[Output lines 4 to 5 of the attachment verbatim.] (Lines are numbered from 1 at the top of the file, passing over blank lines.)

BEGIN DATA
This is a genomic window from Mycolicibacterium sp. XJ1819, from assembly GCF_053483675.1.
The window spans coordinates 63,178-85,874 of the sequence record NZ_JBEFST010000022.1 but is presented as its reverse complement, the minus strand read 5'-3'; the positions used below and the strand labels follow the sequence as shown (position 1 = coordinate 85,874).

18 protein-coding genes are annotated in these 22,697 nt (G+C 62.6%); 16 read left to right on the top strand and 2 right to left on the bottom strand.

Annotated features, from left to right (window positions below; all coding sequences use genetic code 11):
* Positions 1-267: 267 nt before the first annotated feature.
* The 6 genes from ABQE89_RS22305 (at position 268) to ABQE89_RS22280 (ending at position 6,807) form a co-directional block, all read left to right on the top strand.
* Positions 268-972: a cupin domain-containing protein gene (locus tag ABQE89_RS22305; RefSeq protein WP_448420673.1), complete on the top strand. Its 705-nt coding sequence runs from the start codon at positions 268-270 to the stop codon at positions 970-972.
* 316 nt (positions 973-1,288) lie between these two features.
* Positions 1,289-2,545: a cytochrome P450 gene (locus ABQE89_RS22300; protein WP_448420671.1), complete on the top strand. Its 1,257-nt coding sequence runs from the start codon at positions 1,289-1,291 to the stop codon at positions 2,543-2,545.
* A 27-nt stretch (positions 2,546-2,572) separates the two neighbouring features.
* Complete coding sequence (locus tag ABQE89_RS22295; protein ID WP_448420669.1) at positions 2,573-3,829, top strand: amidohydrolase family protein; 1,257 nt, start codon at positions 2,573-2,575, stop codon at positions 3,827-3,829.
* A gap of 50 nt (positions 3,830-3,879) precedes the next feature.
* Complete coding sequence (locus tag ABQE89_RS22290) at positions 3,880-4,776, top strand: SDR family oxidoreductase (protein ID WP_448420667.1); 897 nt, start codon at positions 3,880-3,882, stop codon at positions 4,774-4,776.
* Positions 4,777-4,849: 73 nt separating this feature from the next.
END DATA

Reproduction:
Annotated features, from left to right (window positions below; all coding sequences use genetic code 11):
* Positions 1-267: 267 nt before the first annotated feature.